Protect static files on Apache with OpenID

I moved from static HTML pages to web applications and back to static HTML files. There’s a lot to be said for the simplicity and portability of a bunch of files. Static site generators like Jekyll are increasingly popular; I’ve built a simple publisher that I use extensively.

Web apps give you something else, though, that are still useful on a static site. Access control. I’ve been resorting to htpasswd to protect static files, and it’s far from optimal. I don’t want to know or manage users’ passwords. I don’t want them to remember a new ID. I just want to allow specific people to log in via their Google Accounts. (OpenID is too confusing, and most people use Google anyway.)

The easiest option would be to use Google AppEngine. But their new pricing worries me. Hosting on EC2 is expensive in the long run. All my hosting is now out of a shared Hostgator server that offers Apache and PHP.

So, obviously, I wrote a library protects static files on Apache/PHP using OpenID.

Download the code


Say you want to protect /home/www which is accessible at

  1. Copy .htaccess and _auth/ under /home/www.
  2. In .htaccess, change RewriteBase to /
  3. In _auth/, copy config.sample.php into config.php, and
    1. change $AUTH_PATH to
    2. add permitted email IDs to function allow()

Now, when you visit, you’ll be taken to Google’s login page. Once you log in, if your email ID is allowed , you’ll be able to see the file.

Feel free to try, or fork the code.

  1. Manu says:

    If you are willing to host it outside, then heroku allows one free instance per project.

  2. S Anand says:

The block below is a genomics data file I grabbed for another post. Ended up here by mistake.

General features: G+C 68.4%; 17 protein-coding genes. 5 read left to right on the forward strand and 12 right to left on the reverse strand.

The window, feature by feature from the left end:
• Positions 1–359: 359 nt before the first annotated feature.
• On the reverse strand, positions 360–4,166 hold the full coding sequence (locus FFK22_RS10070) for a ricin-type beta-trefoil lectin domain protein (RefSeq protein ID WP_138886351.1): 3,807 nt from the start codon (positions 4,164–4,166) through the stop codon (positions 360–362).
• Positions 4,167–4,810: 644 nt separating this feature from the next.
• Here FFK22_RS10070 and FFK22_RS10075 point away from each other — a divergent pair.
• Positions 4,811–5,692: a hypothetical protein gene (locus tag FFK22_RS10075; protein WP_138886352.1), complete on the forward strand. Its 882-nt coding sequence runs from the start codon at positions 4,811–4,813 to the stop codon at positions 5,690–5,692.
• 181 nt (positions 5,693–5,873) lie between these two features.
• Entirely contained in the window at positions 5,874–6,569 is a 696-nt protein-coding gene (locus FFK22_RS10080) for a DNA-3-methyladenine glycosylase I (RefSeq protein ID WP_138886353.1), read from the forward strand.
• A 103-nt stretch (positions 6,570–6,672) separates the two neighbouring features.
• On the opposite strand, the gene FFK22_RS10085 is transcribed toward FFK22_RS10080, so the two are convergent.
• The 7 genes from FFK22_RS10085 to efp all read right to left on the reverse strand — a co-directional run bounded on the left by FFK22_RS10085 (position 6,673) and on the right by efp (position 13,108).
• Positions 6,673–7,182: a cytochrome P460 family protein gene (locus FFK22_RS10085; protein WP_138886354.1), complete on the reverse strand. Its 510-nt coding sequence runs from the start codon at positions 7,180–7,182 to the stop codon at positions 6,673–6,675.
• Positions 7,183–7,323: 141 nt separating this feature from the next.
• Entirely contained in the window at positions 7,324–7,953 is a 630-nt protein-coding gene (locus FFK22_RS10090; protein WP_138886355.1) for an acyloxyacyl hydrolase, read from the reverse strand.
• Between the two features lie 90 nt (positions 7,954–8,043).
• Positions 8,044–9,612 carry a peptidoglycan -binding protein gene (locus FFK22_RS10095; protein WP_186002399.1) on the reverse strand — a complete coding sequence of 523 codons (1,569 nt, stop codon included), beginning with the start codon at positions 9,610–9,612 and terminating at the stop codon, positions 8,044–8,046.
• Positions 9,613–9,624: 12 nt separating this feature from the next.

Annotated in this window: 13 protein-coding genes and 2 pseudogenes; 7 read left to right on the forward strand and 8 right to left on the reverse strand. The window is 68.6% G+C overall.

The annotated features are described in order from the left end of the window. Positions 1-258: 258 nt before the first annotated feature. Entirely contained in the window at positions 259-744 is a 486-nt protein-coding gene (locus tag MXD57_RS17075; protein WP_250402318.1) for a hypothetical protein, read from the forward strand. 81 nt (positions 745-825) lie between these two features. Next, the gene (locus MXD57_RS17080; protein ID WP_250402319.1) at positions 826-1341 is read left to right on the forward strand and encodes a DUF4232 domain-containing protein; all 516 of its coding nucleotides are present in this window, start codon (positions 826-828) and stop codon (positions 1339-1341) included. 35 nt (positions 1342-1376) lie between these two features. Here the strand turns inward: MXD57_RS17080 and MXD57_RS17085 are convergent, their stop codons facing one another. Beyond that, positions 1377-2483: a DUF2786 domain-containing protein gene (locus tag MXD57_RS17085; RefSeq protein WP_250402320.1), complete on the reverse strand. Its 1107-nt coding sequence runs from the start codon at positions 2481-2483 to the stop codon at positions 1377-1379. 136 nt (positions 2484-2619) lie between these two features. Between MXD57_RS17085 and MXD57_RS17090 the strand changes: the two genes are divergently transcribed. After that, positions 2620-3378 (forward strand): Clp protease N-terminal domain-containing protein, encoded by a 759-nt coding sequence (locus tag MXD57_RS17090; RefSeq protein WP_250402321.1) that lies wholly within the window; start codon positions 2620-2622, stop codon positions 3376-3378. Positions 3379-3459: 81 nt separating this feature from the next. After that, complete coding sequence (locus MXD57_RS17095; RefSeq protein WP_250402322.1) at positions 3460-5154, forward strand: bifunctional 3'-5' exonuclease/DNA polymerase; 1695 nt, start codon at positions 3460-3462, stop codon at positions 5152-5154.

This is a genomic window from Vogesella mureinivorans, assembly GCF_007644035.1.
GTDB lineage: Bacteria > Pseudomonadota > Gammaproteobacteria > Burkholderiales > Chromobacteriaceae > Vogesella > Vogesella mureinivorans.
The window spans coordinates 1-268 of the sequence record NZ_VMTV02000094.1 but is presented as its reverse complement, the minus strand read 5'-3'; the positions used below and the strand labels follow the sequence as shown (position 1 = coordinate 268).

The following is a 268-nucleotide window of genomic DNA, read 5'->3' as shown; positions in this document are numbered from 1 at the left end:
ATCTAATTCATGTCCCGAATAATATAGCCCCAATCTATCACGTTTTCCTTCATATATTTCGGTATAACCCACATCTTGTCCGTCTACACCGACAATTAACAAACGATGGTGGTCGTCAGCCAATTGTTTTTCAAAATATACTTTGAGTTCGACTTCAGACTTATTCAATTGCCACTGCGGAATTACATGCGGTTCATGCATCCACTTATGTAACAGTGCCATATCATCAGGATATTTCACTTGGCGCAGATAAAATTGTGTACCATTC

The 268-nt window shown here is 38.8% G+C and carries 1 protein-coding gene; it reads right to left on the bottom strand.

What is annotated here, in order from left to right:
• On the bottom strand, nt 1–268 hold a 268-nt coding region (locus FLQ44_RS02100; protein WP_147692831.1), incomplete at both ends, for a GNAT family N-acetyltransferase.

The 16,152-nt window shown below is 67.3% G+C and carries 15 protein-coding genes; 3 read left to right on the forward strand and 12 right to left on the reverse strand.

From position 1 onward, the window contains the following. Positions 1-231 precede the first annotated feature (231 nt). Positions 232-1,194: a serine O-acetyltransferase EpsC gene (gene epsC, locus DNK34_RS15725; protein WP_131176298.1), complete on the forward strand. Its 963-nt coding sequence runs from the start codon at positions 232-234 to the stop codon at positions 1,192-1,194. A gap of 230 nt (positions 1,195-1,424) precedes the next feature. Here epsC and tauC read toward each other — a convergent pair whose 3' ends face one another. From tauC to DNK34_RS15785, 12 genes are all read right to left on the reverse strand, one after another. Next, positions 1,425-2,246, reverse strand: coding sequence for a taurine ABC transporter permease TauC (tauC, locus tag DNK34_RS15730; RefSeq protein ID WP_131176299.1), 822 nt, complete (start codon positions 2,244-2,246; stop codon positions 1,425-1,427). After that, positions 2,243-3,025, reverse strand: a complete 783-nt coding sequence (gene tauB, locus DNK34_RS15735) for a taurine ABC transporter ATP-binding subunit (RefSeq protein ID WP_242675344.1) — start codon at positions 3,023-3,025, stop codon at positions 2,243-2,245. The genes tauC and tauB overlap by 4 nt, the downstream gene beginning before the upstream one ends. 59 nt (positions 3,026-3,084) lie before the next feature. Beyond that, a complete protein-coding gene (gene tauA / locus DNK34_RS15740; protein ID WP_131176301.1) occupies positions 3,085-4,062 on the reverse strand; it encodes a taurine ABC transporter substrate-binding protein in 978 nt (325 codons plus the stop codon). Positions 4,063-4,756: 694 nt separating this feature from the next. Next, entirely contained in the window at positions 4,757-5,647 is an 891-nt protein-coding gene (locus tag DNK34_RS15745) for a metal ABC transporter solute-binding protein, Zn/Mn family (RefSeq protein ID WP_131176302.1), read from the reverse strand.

I could. But what I’ve learnt is that while the static content on this site has survived 14 years, moving from host to host, the same can’t be said of ANY of the apps I’ve written to create the site. I’ve moved from shell scripts to Perl to Python to node.js… and something else will come up. I can’t maintain this stuff. Fortunately, HTML will stay.

    So I’m making the content primary. I just have a bunch of static files, and that’s the key. This is an OPTIONAL library that sits on the side. Without it, the worst that’ll happen is that the content becomes public. But otherwise, all URLs will remain unbroken. That’s a big win with this approach.

    That’s also the reason I rejected AppEngine. For my volume of usage, pricing isn’t a serious issue. It’s simplicity.

  3. Thejesh GN says:

    I was planning to move to static using (python and variety of templating systems are supported). But I am still betting on wordpress for many things. One day I will probably move to static blog.

  4. S Anand says:

    I too will probably stay on WordPress for a while. But recently, I’ve been creating quite a few microblogs for various topics, and find that the workflow of Markdown -> Dropbox -> PHP -> HTML far too compelling to ignore. It’s worked quite well from an ease of publishing perspective. I’m still ironing out few edges. Will publish once I do.

  5. Hi,

    Your post inspired me to write a lighttpd magnet script that protects content regardless of its nature (static or dynamic). I use it:
    – for protecting my (static) photo gallery and only giving access to people I select
    – for protecting my (dynamic) rss reader and only giving access to myself
    – for protecting my (dynamic) online file manager and only giving access to my girlfriend and myself.
    It is completely pluggable, and it sets the REMOTE_USER server variable so that user-aware applications can use this mechanism to authentify you.